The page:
For whatever k-ails you…kale chips are the answer

by Sylvia on October 27, 2011

The Kale Girl
from The Kale Effect Cookbook by
Christina Bandaroga and Emily Miranda

Kale Chips

Kale 1 bunch, Green curly or purple
Maple syrup
1 Tablespoon
Extra virgin olive oil
1 Tablespoon
Salt 1/8teaspoon
Mustard 2 teaspoons
Honey 1 Tablespoon
Chili ½ teaspoon
Salt 1/8teaspoon
Sesame seeds
1 Tablespoon
Sesame oil
1 Tablespoon
Rice vinegar
1 Tablespoon
Salt 1/8teaspoon
Sugar 2 teaspoons
Garlic 1 clove, minced
Apple ½ fruit, minced finely, can substitute other fruits
Extra virgin olive oil
1 Tablespoon
Salt 1/8 teaspoon

1 Rip: Tear chip sized leaves off the stems into a 9×13 casserole dish or large bowl, which is especially handy at containing the squirrelly fresh leaves compared to a baking sheet. (Reserve stems for Stem Fry on page 57.)  Alternatively, you can compost the stems and keep these nutrients out of the landfill.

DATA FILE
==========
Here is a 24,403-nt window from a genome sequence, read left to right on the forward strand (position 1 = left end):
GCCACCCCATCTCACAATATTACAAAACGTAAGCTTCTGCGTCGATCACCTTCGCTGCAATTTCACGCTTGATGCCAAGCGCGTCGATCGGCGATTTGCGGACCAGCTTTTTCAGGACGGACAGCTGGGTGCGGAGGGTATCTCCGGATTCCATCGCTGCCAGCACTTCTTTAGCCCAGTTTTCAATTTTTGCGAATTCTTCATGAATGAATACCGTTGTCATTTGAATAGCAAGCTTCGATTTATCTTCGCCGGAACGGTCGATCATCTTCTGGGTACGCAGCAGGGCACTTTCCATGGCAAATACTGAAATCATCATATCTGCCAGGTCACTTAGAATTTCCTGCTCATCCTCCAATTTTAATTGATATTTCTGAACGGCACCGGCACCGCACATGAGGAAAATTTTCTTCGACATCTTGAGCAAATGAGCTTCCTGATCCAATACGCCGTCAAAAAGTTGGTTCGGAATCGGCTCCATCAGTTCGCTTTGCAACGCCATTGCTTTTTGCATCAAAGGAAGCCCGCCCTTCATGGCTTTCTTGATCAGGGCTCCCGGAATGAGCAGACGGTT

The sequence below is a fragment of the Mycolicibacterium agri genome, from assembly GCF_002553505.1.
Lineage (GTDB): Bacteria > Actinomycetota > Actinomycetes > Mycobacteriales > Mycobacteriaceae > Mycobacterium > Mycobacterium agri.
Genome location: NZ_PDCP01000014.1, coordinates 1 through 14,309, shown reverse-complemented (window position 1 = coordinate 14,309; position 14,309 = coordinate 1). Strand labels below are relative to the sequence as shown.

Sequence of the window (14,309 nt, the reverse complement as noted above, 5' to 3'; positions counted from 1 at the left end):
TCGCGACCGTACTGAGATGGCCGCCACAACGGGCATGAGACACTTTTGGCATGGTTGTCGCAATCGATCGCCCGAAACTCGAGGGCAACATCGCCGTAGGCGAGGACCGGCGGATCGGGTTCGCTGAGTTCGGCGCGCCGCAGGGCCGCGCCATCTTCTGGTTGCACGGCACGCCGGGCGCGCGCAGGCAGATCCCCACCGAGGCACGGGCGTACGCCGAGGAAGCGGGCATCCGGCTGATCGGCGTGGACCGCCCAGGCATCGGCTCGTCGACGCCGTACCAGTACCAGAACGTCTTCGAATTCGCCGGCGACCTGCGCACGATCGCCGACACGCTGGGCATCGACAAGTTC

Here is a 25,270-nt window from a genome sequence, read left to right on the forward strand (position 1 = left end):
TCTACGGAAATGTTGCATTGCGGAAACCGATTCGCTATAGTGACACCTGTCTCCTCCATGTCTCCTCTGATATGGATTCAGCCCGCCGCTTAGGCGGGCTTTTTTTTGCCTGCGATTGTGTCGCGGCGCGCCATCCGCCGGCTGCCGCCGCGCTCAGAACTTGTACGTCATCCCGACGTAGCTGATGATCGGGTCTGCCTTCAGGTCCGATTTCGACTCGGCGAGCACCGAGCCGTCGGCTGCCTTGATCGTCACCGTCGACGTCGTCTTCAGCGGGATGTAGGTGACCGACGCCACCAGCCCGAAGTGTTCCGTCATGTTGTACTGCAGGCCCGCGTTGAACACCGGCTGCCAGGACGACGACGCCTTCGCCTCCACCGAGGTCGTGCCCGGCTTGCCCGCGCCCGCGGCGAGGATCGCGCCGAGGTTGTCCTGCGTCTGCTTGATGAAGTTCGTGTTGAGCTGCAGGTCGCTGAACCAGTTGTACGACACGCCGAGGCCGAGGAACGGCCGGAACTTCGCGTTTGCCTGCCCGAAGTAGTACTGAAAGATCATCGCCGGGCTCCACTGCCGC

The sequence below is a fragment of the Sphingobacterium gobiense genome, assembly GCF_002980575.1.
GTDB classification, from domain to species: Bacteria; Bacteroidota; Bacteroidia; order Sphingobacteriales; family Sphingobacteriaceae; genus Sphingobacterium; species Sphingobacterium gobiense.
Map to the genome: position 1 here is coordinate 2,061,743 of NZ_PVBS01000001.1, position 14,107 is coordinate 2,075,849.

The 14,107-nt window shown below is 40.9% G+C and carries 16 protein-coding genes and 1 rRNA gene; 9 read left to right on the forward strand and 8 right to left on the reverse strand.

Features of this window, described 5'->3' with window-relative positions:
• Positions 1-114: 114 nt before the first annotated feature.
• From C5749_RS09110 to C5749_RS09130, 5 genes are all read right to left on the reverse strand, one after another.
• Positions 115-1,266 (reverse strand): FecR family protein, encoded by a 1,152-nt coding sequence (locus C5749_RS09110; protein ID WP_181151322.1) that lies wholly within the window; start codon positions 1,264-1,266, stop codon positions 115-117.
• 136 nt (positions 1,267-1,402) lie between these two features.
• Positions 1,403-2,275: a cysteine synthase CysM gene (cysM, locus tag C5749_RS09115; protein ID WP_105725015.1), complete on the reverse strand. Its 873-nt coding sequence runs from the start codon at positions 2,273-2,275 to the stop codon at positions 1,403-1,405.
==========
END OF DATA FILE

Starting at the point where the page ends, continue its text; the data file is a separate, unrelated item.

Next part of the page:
2 Pick a direction: Go ahead, mix it by hand and get a little sticky.Whichever direction you decide to head, stay grounded to the source with Himalayan sea salt, 1/8–¼ teaspoon. It’s got all the minerals you need.
3 Dehydrate or bake: To keep it ‘live’, dehydrate for two hours at 175 degrees, until crisp. If you don’t have a system with fancy airflow, you should toss it every 30 minutes and dedicate a piggy bank to a convection oven or high-tech dehydrator. If you dehydrate, the kale remains raw and the nutrients remain intact. If you don’t have two hours and want to make a quick snack, increase the temperature up to 350 for 6-10minutes. Tussle every 2-3minutes & keep an eye on it or your crispy edges will be a bit too crispy.

kale chips

Too much oil is too much, but too much maple syrup…well, North is our favorite direction.
Stored in glass jars, the chips will keep for 7-10 days. If they lose their crisp, pop them back in the oven for 1-2minutes on a low temperature.

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